The Package by John C. Scott – Book Review [Bellarius]


With another Nineteen Galaxies novel recently released, Bellarius sees what John C. Scott has in store for readers with The Package.

“A frantic, desperate chase set among the stars which delivers exactly what the blurb promises.” – Bellarius, The Founding Fields

Continuing the saga of the Nineteen Galaxies series, The Package takes an odd shift from the last tale we looked at. Whereas Recon One-Five was more of a Sharpe-esque tale about a military regiment, The Package is more akin to a Star Wars EU novel about the galaxy’s criminal underbelly. It features a man of legendary skill, a package of significant importance, and the sorts of major entanglements only someone of great ability could survive. Said man is the mysterious Samaritan, famed for his skills in surviving against the odds and running blockades, broken by personal tragedy. While drowning his sorrows on the Ark, he is approached by someone seeking his skills in ensuring her return home. As is ever with such things, it soon becomes clear that there is much more at risk than either of their lives…

Being a much smaller focus, the book only follows a handful of characters. Each determined to hunt the other and less concerned about collateral damage or subtlety than ensuring that their objectives are complete. To this end it’s a much less even battle than even previous books, with the Samaritan frequently working with what few resources he has to deflect his pursuers onto more dangerous targets. This, in effect, is one of the best parts of the novel. While by no means the most original idea it does not beat about the bush showing the reader that, while he might be a shadow of his former self, he still knows the tricks of his trade.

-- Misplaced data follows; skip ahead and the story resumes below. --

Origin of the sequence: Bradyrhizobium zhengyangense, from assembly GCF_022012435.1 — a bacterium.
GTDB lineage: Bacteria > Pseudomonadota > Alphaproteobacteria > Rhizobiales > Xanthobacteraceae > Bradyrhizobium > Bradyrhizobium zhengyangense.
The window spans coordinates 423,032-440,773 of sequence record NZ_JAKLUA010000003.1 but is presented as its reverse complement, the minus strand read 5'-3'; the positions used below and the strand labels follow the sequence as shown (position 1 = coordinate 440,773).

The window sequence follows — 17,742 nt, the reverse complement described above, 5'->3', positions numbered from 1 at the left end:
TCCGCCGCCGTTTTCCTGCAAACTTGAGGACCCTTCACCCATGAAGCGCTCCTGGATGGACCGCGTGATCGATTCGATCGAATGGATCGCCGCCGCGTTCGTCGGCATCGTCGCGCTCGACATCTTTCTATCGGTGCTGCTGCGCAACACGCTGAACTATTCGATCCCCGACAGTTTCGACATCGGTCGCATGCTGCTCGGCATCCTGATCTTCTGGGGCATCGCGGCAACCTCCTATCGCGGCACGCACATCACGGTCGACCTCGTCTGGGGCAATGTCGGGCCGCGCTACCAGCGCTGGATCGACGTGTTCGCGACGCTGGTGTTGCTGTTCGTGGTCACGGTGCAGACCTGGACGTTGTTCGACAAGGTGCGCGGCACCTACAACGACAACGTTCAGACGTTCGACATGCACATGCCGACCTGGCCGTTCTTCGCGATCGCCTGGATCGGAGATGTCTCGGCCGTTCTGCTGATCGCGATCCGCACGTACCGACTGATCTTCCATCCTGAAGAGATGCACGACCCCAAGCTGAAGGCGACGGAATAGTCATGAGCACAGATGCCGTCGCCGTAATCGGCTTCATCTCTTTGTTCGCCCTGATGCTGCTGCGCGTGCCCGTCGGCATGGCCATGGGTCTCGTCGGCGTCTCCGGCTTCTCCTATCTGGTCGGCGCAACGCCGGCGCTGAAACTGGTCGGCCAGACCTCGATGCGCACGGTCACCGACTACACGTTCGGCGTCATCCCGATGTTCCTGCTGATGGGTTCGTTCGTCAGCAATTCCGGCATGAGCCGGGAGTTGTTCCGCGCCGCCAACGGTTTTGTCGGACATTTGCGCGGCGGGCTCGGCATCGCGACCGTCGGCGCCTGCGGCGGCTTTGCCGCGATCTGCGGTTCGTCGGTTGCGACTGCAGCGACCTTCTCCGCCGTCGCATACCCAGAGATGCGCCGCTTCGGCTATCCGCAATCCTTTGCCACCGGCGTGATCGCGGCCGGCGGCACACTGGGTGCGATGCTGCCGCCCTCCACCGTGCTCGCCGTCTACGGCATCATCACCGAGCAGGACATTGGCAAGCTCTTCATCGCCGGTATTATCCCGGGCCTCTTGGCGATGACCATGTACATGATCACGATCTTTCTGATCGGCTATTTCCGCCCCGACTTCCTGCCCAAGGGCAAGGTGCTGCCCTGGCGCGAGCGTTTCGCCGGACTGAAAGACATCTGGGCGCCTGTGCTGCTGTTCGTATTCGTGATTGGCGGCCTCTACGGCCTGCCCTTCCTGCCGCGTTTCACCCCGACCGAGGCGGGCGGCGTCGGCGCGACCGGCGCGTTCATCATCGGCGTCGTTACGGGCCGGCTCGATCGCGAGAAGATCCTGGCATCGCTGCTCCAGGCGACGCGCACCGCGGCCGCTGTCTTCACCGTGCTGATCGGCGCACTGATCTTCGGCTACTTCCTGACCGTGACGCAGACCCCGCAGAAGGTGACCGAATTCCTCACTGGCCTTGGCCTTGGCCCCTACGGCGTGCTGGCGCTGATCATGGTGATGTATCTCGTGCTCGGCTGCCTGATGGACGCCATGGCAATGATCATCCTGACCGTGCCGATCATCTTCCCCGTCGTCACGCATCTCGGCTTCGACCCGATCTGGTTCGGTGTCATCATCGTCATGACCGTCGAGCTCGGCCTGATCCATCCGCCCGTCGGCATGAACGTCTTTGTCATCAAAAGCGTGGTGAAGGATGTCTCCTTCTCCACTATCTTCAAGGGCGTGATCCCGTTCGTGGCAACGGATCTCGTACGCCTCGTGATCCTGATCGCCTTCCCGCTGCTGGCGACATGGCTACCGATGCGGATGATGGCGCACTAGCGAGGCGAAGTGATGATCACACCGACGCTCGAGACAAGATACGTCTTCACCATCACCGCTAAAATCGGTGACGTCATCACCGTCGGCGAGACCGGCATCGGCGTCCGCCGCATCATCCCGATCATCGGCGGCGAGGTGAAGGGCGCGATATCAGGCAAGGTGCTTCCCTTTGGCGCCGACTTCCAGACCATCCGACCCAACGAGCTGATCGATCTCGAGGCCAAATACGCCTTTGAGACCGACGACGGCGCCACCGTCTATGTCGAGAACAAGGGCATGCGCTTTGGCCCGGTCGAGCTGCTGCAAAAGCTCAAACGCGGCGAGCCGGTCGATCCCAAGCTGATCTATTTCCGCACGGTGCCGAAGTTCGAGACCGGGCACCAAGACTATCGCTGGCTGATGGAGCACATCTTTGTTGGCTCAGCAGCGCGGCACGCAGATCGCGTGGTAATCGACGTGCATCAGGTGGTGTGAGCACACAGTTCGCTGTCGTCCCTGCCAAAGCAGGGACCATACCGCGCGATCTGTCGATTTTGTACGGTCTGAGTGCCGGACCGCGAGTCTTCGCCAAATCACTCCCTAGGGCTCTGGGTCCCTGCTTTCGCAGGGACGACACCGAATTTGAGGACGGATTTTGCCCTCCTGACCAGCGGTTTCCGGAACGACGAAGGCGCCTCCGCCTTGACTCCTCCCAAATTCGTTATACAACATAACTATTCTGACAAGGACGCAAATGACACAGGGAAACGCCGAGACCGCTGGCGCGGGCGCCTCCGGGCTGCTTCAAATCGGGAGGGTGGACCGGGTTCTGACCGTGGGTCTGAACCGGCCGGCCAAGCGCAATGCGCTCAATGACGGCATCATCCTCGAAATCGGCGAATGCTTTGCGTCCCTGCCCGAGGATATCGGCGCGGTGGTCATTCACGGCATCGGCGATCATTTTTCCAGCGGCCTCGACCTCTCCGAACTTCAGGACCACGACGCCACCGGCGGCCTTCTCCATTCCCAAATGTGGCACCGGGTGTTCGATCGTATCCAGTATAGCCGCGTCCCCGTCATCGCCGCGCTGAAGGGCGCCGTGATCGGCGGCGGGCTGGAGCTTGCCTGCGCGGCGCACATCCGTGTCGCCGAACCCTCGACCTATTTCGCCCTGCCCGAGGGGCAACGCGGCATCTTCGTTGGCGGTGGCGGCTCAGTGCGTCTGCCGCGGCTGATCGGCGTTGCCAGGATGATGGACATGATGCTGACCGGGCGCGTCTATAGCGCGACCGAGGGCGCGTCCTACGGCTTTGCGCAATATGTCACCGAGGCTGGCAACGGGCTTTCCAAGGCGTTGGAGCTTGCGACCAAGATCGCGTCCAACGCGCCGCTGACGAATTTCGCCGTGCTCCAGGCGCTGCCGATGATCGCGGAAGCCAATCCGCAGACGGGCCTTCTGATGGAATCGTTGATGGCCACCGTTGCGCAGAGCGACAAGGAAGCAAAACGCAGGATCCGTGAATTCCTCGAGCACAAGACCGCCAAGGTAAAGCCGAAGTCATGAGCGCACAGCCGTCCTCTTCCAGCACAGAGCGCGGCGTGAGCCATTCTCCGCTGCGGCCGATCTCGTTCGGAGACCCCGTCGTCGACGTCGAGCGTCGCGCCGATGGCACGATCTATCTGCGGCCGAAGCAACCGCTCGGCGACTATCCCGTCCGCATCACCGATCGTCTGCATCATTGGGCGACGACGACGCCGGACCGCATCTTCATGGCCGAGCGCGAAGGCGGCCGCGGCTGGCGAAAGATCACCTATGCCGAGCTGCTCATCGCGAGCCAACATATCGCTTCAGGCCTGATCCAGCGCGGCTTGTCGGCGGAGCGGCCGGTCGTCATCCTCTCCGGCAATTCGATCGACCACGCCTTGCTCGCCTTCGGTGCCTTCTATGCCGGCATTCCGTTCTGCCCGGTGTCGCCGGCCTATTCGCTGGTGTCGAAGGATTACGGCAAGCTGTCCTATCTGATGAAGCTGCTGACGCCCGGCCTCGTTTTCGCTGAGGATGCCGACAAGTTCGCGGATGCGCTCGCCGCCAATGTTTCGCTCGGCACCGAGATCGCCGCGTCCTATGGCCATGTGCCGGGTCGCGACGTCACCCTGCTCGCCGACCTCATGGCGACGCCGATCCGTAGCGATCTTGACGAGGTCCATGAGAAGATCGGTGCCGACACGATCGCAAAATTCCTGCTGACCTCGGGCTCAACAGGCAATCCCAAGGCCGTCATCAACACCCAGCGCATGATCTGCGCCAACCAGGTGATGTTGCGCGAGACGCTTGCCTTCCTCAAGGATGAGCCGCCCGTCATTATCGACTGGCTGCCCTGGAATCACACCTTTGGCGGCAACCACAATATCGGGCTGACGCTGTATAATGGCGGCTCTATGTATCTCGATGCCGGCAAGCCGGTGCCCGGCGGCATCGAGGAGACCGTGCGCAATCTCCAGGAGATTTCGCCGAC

It also helps that he is written as a mostly likable character. While obviously addled by his addiction, the book does not go out of its way to turn him into a spiteful figure or someone so unimaginably bitter you want him to fail. It builds up reasons for you to like them before displaying the more damaged aspects of his character and just how haunted he truly is by his failings. While this might sound generic, it’s something oh so many lauded fictional tales keep getting wrong. Usually with an author thinking that somehow making a character utterly unlikable as a result of their personal trauma makes for deep characterisation.

While this hardly makes for complex reading, it allows for the book to maintain focus on the action at hand and make for a very fast read. Quite early on it’s made clear that, despite the themes involved, a great deal of focus is placed on the chase over major character development. It delivers completely upon this, as while it avoids diving headlong into some massive battle without explanation it doesn’t take long for the bullets to start flying.